3,508 reputation
2248
bio website andrewjgrimm.wordpress.com
location Sydney, Australia
age 35
visits member for 4 years, 4 months
seen 11 hours ago

I work at the University of New South Wales, where I use Ruby to analyze biological data.

In part of my spare time, I work on fun programming projects. One was trying to analyze what underlies Wikipedia's Get to Philosophy game. I also worked on one called the "Small Eigen Collider".

I'm currently learning Japanese, and I'm an active participant in lang-8.com, a website where you write journal entries in a language you're learning, and get corrected by native speakers of that language. In return, you correct people writing entries in your native language. Recently, I've been asking a few questions prompted by slightly incorrect English I've encountered on lang-8.


Jan
10
comment “Housewife” vs. “homemaker”
@mplungjan if I do that google search, I get this question as the first hit. As must many other people - the question has been viewed 29860 times.
Jan
10
comment “Housewife” vs. “homemaker”
Voting to re-open. A dictionary can tell you what a housewife means, and what a homemaker mean. Which won't help much, because they mean pretty much the same thing. However, they probably won't indicate what's the difference between the two, or why some people avoid the term "housewife". You'd have to know about how English has changed over time to be able to answer that.
Dec
30
comment Is “Perl Monger” derogatory when used by non Perl programmers?
@ErikKowal I'm not sure what you're implying, but I most likely heard whoremonger from the Bible.
Dec
30
comment Does *tourist* have a derogatory connotation of *inexperienced* or any other meanings in the clip of Ice Age3?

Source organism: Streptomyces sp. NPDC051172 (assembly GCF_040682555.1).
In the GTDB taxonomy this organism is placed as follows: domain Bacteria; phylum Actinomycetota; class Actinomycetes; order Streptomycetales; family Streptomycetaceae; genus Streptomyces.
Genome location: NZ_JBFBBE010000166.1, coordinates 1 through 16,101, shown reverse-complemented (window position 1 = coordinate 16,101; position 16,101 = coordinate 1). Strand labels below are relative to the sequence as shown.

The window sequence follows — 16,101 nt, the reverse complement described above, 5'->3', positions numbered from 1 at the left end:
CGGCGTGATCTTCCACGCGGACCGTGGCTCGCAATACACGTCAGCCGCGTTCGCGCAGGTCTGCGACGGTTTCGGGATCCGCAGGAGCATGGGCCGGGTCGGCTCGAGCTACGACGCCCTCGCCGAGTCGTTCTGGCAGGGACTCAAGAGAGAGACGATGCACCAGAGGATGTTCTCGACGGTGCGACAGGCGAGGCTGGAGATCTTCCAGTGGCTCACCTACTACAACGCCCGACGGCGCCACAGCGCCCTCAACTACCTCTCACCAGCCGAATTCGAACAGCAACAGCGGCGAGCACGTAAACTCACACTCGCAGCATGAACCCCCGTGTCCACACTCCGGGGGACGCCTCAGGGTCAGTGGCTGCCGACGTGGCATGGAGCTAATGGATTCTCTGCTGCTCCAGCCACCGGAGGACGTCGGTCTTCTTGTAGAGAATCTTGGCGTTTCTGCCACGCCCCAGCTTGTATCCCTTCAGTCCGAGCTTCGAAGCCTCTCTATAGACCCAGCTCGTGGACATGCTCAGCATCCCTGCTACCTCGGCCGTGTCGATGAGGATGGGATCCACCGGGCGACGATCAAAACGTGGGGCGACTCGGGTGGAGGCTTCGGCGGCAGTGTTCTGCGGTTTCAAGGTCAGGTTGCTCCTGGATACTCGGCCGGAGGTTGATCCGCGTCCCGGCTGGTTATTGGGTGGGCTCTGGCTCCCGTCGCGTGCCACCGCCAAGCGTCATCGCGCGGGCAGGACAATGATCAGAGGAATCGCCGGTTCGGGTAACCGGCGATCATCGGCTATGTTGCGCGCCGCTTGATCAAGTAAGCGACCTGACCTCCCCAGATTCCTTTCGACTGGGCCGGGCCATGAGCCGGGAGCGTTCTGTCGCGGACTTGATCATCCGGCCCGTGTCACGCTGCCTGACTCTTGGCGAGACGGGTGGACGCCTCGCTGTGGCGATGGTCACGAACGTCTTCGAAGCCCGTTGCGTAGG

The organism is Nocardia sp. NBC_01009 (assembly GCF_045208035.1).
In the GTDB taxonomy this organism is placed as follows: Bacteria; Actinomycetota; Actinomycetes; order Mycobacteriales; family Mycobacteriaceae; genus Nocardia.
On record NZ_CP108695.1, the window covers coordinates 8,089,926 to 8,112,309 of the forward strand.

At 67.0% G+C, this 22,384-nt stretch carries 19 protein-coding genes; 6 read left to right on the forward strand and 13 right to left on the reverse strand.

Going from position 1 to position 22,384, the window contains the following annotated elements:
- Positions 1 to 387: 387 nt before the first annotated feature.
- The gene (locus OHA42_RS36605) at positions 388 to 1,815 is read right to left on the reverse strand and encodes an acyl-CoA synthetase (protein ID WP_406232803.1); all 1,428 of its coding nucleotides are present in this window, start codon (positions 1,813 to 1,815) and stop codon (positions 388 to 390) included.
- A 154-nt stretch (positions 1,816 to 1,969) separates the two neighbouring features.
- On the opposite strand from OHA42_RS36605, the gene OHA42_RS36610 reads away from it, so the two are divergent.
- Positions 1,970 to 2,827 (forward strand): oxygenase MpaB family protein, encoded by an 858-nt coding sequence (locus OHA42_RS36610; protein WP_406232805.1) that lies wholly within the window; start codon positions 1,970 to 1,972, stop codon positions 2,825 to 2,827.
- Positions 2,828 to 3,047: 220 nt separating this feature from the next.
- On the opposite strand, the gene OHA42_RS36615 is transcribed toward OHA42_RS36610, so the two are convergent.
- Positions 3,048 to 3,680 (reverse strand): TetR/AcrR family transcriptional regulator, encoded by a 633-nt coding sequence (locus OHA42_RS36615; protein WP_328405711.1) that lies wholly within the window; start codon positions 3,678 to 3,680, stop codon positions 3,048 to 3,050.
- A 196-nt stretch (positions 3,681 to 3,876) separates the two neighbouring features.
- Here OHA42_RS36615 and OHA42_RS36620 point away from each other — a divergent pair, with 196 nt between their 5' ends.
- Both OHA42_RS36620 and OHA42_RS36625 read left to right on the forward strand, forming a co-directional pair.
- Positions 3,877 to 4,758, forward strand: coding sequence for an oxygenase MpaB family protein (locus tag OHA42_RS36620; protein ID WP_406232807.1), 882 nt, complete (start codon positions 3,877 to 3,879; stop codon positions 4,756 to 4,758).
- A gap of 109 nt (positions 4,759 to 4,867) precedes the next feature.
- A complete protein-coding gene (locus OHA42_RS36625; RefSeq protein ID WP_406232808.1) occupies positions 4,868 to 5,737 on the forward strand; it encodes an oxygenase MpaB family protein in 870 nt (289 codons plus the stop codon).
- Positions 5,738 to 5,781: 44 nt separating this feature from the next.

I hope this gets re-opened, but people who think they're better than the average tourist think that they're "Travellers, not tourists".
Dec
12
comment Better term than “off label” to describe something used other than as stated
And no, "stupid", "idiotic" or "reckless" doesn't fit the bill either.
Nov
29
comment Is “software” singular or plural? Can “softwares” be used instead?
I come across people mistakenly using "softwares" reasonably often. I sometimes see it being used by Japanese people, so it's not a mistake only made by people from the subcontinent.
Nov
26
comment A word for paying attention to detail
@Em1 maybe alliteration?
Nov
22
comment Is “root access” acceptable in a professional setting in Australian English?
@JeremyMiles the XKCD sandwich cartoon doesn't mention "superuser".
Nov
22
comment Is “root access” acceptable in a professional setting in Australian English?
@JanusBahsJacquet "meat-packing district" sounds like an area with lots of nightclubs in it!
Nov
22
comment Is “root access” acceptable in a professional setting in Australian English?
@JeremyMiles that feels like having a Windows OS nuance to me.
Nov
22
comment What does “Obama goes big” mean?
"Go big" means to be ambitious. There's a related phrase "Go big or go home".
Nov
9
comment Why was Tokyo sometimes called “Tokio”?
@Chenmunka it's asking why a word used in English is spelt the way it is.
Nov
8
comment Why was Tokyo sometimes called “Tokio”?
I mistakenly spelt it "Tokiyo" in the title, even though I meant "Tokio". Sorry about that.
Nov
8
comment Why was Tokyo sometimes called “Tokio”?
@JoeBlow Well spotted, fixed.
Oct
22
comment '-gate' as a suffix to coin words related to scandals and corruption cases
@TimLymington Possibly from Etymology, usage, and history of -gate from the Wikipedia article "List of scandals with "-gate" suffix".
Oct
22
comment “Unexpected” quotation marks: Why?
From "Weird Al" Yankovic's "Word Crimes" I hope you never use "quotation marks" for "emphasis"
Oct
18
comment Is “German measles” regarded as offensive?
@medica A google search for "German roundworm" didn't get any hits other than how to translate roundworm into German. Is it a hypothetical example?
Oct
12
comment Word or expression for guys who slept with the same woman(prostitute)?
I hope that English has a semantic gap here!
Sep
13
comment The usage of “banzai”
@Frank "total commitment" is a good way of putting it.
Sep
13
comment The usage of “banzai”
@ErikKowal I don't know whether she's writing the book, or merely reading it.